Artist Olly Moss was commissioned to produce this poster, featuring 85 Oscars, each customized to the Best Picture winner for that year. How many of the movies can you name? (Click here to enlarge the poster.)
There are two more puzzly Kickstarter campaigns afoot, on top of the ones I told you about last month.
Already fully funded is Mike Selinker’s Maze of Games, an “interactive puzzle novel.” It’ll be something like one of those old Choose-Your-Own-Adventure novels — you can’t simply read it from start to finish. You’ll need to skip around instead, deciding where to go, while solving a whole bunch of puzzles along the way. This sounds exciting enough, but if you buy a hardcover edition of the book, you’ll also get “The Conundrucopia,” a bonus set of puzzles from folks like Trip Payne, Ken Jennings, and logic puzzle master Thomas Snyder. (It’s entirely possible I’ll be represented in the Conundrucopia myself.)
Those of you who like variety crosswords and cryptics surely know the name Patrick Berry — he is widely regarded as one of the best constructors in the country. And he too has jumped aboard the Kickstarter train, with a project called The Crypt. At its basic level, it is a bargain and a half: Eight variety cryptics and four standard cryptics for just $15. Throw in an extra $5, and you’ll get three bonus variety puzzles. As I write this, Patrick is just a few hundred bucks from complete fulfillment. You could be the one to put him over!
Really. I have to imagine there are a dozen Hollywood producers all trying to make this into a project for Vince Vaughn and Ben Stiller.
If that looks like something other than gibberish to you, then you might be a puzzle person — specifically, a puzzler who has solved your share of cryptograms. (Or played PuzzleNation’s Guessworks.) Those twelve letters are the most commonly used in the English language… or so it was widely thought for a very long time.
The original frequency list was put together by a researcher named Mark Mayzner back in 1965. The English language has surely drifted around a bit in the last fifty years — perhaps it was time to revise the list. Furthermore, computing power has improved somewhat since the mid-sixties. Mayzner’s famous list was based on just 20,000 words; a new look would obviously cast a much wider net.
And that is why Mayzner, now 85 years old, contacted Peter Norvig of Google. Using Google Books and the research tool Ngrams, Norvig redid Mayner’s work, but on a grand scale, analyzing 97,565 distinct words, which were collectively used in books over 743 billion times. That breaks down to over 3.5 trillion letters. Norvig sorted them for frequency and — whoa! We have a new list!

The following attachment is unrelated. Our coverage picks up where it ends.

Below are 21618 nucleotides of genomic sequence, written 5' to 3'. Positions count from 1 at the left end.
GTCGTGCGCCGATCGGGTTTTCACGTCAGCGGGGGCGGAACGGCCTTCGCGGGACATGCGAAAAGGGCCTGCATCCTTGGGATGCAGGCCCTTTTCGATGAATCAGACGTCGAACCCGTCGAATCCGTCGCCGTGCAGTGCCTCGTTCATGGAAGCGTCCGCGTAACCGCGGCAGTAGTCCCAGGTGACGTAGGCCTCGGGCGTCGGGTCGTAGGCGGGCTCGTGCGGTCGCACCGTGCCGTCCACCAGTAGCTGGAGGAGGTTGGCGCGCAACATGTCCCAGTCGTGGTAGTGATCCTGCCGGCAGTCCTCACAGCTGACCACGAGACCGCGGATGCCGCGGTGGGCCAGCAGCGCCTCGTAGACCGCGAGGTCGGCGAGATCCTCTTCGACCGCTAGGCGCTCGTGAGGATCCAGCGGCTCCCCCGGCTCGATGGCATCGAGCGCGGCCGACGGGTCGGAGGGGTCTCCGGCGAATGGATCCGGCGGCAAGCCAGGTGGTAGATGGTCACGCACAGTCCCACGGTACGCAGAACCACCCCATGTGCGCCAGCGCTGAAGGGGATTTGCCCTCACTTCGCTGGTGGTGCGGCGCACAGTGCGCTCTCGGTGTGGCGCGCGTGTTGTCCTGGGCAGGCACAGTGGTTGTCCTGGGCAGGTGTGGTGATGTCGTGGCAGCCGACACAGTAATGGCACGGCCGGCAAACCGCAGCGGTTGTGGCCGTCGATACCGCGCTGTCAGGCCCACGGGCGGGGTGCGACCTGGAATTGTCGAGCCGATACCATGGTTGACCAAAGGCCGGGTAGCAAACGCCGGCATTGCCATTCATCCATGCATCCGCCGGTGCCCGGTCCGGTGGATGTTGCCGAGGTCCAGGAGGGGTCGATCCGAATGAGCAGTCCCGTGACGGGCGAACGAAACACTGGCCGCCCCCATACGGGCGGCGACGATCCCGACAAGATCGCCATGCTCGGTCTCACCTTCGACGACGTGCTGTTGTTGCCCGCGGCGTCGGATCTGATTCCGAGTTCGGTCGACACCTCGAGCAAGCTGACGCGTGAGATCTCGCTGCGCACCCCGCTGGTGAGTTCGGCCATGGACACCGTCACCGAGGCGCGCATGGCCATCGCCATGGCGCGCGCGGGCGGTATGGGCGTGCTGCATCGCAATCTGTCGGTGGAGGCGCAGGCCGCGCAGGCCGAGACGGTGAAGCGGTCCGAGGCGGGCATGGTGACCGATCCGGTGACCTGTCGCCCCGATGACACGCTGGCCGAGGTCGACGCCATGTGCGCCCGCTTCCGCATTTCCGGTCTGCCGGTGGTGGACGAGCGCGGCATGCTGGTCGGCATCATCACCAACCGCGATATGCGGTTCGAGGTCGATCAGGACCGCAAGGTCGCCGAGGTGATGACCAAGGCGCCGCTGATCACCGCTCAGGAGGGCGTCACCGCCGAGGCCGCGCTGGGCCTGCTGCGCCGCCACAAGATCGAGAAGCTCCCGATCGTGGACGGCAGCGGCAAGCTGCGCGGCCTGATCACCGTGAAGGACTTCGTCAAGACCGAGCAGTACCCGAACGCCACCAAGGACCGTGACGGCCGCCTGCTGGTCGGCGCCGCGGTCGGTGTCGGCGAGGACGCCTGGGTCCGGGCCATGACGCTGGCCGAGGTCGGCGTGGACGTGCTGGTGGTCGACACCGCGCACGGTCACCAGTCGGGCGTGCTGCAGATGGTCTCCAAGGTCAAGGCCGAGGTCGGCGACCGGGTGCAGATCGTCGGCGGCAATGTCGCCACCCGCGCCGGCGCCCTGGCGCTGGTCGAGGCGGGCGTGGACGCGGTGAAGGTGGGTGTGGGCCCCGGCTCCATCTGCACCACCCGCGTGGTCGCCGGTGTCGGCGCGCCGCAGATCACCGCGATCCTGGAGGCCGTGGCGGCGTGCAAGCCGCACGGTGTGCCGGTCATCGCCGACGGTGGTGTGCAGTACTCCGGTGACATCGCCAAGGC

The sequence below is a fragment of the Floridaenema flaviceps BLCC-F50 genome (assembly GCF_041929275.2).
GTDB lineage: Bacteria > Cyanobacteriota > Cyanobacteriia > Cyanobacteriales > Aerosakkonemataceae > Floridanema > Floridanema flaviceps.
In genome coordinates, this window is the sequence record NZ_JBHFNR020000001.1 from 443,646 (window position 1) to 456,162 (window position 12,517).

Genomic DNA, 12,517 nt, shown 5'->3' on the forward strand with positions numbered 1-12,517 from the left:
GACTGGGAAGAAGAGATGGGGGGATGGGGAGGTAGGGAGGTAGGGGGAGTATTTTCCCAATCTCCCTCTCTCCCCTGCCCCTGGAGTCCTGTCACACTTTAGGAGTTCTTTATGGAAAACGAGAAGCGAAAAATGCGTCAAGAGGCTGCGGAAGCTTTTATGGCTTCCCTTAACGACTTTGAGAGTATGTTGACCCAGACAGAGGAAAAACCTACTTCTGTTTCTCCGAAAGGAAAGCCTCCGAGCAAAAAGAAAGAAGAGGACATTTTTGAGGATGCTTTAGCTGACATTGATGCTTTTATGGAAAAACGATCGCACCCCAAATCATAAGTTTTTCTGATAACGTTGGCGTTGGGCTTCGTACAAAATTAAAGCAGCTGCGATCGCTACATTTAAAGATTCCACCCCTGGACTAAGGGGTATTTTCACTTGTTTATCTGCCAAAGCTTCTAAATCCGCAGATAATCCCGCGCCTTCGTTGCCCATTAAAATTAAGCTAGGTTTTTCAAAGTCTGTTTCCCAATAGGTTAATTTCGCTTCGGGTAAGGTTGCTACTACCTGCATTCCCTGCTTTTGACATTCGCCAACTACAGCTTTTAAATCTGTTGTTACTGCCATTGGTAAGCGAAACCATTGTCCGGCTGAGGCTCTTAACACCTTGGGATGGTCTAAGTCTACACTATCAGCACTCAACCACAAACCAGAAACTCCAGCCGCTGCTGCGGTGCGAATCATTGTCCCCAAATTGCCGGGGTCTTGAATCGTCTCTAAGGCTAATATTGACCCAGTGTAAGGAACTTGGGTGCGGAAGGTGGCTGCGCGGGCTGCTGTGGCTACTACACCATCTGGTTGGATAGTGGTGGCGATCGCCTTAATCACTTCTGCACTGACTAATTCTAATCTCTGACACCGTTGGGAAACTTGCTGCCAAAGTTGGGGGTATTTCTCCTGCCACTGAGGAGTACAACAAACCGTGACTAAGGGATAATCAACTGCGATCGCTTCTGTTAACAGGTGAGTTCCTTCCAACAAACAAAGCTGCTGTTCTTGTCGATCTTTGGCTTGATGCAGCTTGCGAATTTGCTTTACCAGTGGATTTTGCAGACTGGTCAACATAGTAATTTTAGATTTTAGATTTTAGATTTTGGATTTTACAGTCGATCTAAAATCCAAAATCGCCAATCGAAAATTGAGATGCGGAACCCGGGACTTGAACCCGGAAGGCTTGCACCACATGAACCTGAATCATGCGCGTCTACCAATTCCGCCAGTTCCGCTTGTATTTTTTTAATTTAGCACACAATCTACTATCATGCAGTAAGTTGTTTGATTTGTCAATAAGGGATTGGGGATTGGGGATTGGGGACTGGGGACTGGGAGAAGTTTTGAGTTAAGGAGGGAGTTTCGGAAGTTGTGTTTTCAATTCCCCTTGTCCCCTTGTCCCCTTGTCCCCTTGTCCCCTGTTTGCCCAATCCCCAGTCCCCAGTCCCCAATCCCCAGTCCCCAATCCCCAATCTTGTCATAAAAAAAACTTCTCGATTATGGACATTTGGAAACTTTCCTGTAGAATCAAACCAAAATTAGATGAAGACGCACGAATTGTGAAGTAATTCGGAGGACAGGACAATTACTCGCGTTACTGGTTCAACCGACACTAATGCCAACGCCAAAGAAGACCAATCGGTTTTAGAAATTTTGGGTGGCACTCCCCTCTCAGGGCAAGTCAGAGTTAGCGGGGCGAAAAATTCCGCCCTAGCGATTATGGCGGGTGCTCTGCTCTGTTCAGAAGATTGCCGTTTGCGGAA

Mayzner’s low-tech effort holds up pretty well — we don’t see any variation for the first seven letters. After that, things change a little: I always suspected R was getting short shrift compared to H. I’m not too surprised to see L edge out D, either. And U must be bummed to have slipped a place. “I’m a vowel!” you hear him cry. “I’m just as important as E or A! Do you hear me?!”
Peter Norvig’s full report, with lots more fascinating trivia about letter and word usage, can be read here.
Update: The original frequency list apparently pre-dates Mayzner.
As in so many things, you can’t judge a game at a glance. Pudding Monsters, for iOS, is cartoonish but feels like it might prove to be a complex puzzle game. It’s a variant on the “tilt maze,” in which objects, once they start moving in a particular direction, cannot stop until they hit something. Here the objects in question are globs of pudding with googly eyes. On each level, the various globs wish to be united into one big glob, and they’re relying on you to help them. The game’s sole mechanic is a simple flick of the finger, which sends the pudding monsters sliding this way and that. The mazes are not terribly challenging, however, even given the little curveballs the game designers throw your way, like pudding monsters that cannot be moved until they are woken up, or gooey monsters that leave behind a trail of sticky slime. A determined solver can easily burn through the game’s 75 levels in a day — the three challenge levels you then unlock may take a little longer. Still, for .99, this is a fun diversion, especially for puzzle-loving kids, and like many iOS games, we can assume that additional levels will soon be available.
Hundreds, on the other hand, looks at first like it’s going to be dead simple. The first level is little more than a joke: You touch a circle with a zero in it. It turns red and grows until the number within it hits 100. Ta da! You win!
Savor that victory. On that first level, there’s only the one circle, so there’s no way to go wrong. On subsequent levels, if the circle touches anything when it’s red and growing, that’s it: Instant death. With that intriguing, original idea established, the game designers ramp up the difficulty, crowding the screen with bubbles, spinning blades, immovable blocks, and who knows what else — I’m only about halfway through the game. Getting the circles to add up to 100 soon becomes a serious challenge, and also a thoroughly addictive one.